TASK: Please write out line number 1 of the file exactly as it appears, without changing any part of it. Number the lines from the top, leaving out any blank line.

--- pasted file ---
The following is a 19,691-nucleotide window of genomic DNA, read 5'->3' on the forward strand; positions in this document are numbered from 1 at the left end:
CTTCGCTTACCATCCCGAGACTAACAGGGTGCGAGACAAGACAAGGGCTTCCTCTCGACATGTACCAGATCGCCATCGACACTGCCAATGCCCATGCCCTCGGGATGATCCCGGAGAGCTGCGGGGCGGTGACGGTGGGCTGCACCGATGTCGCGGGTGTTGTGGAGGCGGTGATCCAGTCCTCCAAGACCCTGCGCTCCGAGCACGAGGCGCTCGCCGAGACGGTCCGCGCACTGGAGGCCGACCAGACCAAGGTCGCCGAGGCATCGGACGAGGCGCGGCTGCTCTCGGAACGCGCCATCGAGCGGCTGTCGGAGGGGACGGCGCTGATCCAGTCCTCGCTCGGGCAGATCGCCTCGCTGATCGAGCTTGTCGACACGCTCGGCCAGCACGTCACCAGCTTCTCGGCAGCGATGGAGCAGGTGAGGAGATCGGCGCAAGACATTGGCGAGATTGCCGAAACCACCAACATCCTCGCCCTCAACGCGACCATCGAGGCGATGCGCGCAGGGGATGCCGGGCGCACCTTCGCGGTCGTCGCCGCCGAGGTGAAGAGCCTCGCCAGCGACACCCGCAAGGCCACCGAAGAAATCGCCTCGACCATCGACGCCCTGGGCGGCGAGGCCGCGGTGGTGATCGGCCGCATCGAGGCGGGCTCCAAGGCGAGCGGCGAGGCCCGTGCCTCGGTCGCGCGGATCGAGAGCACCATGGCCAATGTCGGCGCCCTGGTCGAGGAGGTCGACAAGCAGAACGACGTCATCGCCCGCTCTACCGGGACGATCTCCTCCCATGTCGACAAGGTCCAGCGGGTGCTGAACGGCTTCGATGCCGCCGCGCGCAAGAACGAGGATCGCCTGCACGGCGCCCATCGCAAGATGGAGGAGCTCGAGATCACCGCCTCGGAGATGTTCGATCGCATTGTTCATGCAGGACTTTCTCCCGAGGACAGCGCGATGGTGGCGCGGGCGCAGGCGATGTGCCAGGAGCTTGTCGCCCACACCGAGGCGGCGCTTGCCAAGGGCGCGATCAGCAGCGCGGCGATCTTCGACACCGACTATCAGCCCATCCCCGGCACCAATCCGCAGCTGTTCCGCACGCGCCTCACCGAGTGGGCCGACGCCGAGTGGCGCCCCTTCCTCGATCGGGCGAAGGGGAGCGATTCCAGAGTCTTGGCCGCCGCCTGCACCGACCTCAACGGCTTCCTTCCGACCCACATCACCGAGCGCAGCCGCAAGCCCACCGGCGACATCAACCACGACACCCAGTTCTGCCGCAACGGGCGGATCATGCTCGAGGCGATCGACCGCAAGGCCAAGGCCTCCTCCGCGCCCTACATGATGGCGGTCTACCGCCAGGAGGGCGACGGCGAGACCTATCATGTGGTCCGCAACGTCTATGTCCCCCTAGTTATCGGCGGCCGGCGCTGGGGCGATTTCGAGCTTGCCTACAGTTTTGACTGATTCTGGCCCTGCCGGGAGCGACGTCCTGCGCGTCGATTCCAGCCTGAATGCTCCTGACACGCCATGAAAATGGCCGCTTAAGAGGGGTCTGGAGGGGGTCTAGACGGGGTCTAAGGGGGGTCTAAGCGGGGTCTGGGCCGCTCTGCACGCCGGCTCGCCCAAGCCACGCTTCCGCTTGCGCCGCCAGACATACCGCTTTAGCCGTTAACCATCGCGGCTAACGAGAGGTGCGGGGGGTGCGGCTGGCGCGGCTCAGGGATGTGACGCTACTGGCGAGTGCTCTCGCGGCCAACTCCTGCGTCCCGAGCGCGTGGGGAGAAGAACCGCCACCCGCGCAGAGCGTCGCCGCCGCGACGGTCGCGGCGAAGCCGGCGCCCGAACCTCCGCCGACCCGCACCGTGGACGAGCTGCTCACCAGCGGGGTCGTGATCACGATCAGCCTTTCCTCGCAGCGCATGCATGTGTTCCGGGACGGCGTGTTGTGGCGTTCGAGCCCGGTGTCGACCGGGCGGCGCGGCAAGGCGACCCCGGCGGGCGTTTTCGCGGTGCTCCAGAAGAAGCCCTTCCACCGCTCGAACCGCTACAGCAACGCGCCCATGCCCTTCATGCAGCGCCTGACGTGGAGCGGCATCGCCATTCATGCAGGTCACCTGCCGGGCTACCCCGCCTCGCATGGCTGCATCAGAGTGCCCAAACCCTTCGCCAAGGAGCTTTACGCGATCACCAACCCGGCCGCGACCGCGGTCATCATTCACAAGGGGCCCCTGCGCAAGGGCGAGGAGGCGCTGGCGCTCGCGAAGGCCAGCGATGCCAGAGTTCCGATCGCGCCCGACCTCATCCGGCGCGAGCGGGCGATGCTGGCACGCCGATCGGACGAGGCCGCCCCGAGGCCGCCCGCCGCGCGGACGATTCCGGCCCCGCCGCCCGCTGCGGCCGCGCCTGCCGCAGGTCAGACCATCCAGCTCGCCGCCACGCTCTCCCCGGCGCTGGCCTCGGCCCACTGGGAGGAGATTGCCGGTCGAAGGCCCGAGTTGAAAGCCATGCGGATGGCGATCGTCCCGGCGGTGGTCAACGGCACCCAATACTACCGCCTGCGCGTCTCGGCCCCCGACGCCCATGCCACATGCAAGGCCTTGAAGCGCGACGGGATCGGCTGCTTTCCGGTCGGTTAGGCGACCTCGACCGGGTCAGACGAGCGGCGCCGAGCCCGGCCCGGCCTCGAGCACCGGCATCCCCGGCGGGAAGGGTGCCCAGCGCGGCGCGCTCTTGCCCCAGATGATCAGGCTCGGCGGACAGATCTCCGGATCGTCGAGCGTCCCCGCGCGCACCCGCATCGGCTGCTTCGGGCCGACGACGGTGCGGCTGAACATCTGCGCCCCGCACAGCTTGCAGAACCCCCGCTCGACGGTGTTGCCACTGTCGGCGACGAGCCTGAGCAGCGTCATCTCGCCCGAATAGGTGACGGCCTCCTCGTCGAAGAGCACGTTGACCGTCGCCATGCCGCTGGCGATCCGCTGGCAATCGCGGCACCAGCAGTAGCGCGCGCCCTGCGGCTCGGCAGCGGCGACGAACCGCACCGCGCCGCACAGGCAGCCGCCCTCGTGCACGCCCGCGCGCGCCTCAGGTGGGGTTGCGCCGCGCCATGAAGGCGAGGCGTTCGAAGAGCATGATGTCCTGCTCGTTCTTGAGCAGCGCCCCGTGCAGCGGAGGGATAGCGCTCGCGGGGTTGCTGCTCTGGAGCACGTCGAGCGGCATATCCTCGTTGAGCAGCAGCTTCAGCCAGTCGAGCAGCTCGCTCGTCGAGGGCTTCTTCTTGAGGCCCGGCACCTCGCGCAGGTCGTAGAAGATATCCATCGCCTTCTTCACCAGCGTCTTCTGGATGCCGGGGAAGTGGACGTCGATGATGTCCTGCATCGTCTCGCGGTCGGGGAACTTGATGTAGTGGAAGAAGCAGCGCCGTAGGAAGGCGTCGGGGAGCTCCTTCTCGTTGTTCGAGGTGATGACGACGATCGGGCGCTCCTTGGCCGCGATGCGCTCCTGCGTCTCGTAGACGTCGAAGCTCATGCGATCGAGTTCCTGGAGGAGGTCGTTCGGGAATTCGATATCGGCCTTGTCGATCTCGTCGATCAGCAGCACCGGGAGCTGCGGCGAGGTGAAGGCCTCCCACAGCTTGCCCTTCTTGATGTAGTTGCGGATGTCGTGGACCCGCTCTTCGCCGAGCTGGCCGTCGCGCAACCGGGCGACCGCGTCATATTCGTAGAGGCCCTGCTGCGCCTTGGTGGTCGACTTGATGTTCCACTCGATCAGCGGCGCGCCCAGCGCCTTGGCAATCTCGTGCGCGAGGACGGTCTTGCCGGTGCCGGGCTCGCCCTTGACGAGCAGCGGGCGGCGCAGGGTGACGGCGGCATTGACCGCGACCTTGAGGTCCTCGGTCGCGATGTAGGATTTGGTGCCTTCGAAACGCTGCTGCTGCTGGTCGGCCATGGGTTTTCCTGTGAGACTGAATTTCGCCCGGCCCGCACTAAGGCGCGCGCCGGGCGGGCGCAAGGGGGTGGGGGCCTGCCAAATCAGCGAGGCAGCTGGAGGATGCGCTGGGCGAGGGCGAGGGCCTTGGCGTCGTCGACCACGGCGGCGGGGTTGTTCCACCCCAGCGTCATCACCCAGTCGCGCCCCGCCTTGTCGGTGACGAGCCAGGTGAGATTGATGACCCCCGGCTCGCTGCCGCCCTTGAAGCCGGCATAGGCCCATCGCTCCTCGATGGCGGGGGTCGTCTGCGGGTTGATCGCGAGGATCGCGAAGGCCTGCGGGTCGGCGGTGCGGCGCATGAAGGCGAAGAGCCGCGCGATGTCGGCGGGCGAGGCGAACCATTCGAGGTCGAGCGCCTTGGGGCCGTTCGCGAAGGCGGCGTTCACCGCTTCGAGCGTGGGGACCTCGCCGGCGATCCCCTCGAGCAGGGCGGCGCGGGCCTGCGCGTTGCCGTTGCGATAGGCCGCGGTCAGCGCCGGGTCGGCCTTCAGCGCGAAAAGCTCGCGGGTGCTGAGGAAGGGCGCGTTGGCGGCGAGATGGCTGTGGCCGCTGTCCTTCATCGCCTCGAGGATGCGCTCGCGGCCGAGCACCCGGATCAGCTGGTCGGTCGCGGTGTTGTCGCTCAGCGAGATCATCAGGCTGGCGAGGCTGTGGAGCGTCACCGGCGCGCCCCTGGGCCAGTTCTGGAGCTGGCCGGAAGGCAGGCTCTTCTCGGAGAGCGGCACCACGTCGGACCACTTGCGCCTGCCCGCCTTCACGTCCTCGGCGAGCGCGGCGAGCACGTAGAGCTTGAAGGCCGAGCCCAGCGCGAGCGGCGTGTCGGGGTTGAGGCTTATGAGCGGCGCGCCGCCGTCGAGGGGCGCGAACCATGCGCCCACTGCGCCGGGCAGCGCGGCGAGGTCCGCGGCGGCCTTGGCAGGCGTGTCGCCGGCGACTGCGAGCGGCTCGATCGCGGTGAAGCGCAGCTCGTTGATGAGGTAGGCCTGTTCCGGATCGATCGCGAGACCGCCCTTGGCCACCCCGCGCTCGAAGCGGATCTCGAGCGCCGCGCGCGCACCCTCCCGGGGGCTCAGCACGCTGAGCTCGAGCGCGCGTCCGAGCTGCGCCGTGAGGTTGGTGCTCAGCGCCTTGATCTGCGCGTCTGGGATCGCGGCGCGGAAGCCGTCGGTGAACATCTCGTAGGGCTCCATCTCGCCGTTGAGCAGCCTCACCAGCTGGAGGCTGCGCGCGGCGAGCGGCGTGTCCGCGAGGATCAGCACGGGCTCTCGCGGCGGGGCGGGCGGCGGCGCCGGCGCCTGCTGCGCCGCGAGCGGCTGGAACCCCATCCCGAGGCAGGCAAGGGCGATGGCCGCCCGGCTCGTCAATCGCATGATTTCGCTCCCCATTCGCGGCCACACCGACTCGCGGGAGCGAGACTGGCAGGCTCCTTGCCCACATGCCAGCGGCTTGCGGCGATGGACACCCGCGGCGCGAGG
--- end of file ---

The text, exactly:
The following is a 19,691-nucleotide window of genomic DNA, read 5'->3' on the forward strand; positions in this document are numbered from 1 at the left end: